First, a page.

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The late Steve Jobs famously drew a $1 salary when he was CEO of Apple (NSDQ: AAPL), with other compensation coming in the form of millions of shares in stock instead. His successor Tim Cook has so far been taking a different route, according to SEC documents filed yesterday.
The current CEO of Apple received a base salary of $900,000 as CEO, and on top of that received stock awards that brought his total 2011 compensation package to just under $378 million, according to Apple’s proxy statement filed with the SEC. As one wag put it, that’s equivalent to just over 757,500 iPads (priced at $499). In 2010, Cook received just over $59 million.
Apple compares its executive compensation with that of several other benchmark companies, which include Amazon (NSDQ: AMZN), Google (NSDQ: GOOG), HP (NYSE: HPQ), Microsoft (NSDQ: MSFT) and Qualcomm (NSDQ: QCOM).
But in the case of Cook, “no formula or peer group ‘benchmark’ used in determining the award amount,” the statement notes. The board, consulting with Jobs, determined the amount themselves — a sign that it is outside (higher than?) the norms established by companies similar to Apple.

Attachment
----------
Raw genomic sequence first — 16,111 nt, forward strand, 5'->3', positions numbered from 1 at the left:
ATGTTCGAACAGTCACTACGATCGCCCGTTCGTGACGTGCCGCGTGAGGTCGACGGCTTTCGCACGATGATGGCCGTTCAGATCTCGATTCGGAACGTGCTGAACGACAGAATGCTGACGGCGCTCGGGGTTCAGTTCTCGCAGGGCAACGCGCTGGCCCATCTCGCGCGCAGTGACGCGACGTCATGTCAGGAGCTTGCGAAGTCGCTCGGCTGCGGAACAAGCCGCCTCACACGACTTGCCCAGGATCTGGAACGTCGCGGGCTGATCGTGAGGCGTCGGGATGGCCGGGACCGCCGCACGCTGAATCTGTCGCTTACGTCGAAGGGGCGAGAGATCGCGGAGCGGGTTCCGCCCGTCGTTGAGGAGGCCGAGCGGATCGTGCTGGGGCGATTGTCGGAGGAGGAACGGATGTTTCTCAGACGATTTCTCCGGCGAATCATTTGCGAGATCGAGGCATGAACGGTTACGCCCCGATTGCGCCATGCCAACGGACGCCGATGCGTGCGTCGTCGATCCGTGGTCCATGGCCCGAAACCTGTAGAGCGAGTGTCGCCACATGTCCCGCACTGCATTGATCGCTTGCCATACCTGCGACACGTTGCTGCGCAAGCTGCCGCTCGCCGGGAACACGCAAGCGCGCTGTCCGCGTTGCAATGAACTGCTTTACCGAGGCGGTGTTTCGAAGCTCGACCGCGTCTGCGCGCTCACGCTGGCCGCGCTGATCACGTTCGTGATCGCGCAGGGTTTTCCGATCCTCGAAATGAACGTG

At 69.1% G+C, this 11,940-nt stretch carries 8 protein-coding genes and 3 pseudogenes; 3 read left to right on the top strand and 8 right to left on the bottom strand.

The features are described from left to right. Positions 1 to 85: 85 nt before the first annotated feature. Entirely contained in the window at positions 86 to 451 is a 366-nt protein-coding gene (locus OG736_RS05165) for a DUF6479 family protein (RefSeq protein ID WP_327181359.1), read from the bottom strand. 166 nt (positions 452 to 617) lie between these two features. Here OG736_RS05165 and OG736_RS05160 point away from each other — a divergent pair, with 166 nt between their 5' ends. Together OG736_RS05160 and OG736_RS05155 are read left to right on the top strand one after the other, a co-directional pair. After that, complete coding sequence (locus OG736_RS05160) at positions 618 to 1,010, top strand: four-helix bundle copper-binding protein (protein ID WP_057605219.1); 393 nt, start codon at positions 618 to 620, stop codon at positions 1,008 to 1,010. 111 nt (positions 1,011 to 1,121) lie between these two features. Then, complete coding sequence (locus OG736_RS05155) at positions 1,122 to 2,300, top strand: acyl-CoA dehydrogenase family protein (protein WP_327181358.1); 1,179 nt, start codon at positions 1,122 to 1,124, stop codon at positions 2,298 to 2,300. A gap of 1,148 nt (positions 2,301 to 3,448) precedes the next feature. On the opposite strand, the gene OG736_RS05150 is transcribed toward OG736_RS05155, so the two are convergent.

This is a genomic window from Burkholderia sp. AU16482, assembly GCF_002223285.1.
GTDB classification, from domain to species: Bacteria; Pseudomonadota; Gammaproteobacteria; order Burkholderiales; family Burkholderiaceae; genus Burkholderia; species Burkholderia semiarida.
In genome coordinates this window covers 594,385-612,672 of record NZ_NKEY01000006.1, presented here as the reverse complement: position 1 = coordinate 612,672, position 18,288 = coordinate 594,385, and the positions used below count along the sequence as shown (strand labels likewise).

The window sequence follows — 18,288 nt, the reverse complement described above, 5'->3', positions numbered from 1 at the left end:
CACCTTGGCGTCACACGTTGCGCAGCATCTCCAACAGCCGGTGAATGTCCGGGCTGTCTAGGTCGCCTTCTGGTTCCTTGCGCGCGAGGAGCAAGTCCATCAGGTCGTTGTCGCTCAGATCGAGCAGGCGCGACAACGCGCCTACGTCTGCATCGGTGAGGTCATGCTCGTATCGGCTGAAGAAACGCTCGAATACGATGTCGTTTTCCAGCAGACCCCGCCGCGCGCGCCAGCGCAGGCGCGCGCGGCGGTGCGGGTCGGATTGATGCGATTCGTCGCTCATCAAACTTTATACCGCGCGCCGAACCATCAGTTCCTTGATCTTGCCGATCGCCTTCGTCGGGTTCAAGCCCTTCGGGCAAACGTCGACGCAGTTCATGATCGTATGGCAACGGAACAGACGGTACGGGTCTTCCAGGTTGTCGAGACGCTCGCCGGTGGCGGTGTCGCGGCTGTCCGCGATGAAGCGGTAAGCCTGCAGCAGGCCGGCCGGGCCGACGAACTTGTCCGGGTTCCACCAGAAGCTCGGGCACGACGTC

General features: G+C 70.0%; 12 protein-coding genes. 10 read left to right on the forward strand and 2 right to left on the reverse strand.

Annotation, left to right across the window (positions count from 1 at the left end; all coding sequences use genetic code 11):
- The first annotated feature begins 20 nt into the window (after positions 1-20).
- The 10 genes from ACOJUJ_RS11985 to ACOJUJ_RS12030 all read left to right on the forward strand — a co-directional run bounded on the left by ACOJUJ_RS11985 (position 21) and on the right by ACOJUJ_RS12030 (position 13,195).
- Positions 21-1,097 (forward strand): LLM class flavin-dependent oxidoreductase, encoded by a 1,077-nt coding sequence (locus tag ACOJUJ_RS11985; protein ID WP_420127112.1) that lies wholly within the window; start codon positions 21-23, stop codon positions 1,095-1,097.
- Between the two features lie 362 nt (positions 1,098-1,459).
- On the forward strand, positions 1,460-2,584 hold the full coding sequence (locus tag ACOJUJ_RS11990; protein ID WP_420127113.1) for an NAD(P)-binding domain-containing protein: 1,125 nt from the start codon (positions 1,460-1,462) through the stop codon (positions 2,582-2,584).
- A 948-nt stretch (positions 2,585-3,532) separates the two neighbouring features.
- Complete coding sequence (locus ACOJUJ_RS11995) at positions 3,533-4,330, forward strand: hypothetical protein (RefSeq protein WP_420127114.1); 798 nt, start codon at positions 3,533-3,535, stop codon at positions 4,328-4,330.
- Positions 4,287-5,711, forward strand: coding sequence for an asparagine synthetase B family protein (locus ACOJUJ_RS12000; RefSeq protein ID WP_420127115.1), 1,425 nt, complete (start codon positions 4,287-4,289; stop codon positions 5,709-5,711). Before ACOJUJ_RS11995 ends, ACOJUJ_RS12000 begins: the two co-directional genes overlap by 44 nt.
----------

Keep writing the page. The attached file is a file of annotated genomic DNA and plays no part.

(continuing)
As my colleague Tom pointed out in his 2012 “look ahead“, Cook will likely be under intense scrutiny in the year ahead as people inevitably ask the question, “Is that what Steve Jobs would have done?” regarding every business decision he makes. However, it bears repeating here that it’s likely Apple’s product roadmap and strategy is likely laid out years ahead of time — meaning 2011 is not on auto-pilot, but neither as freeform as one might assume.
Other executives’ compensation packages were also detailed in the filing. Peter Oppenheimer, the CFO, received $1.4 million in 2011, compared to a bumper year of $29.8 million in 2010. Eddy Cue, SVP of Internet software and services, received just under $53 million. Scott Forstall, SVP of iOS software, got $1.4 million in 2010 (and similar to Oppenheimer, had $29.6 million in 2010). Ronald Johnson, the retail head, had total compensation of $1.4 million ($29.8 million in 2010).
The company also disclosed that it would have its annual shareholder meeting on February 23. At that time, it will vote on its board of directors. The nominees are William V. Campbell, Timothy D. Cook, Millard S. Drexler, Al Gore, Robert A. Iger, Andrea Jung, Arthur D. Levinson, and Ronald D. Sugar. Other items on the agenda include approving the appointment of Ernst & Young as the company’s accountants; an advisory vote on executive compensation; and several shareholder proposals including a “Conflict of Interest Report”, “Shareholder Say on Director Pay”, “Report on Political Contributions and Expenditures”, and “Adopt a Majority Voting Standard for Director Elections”.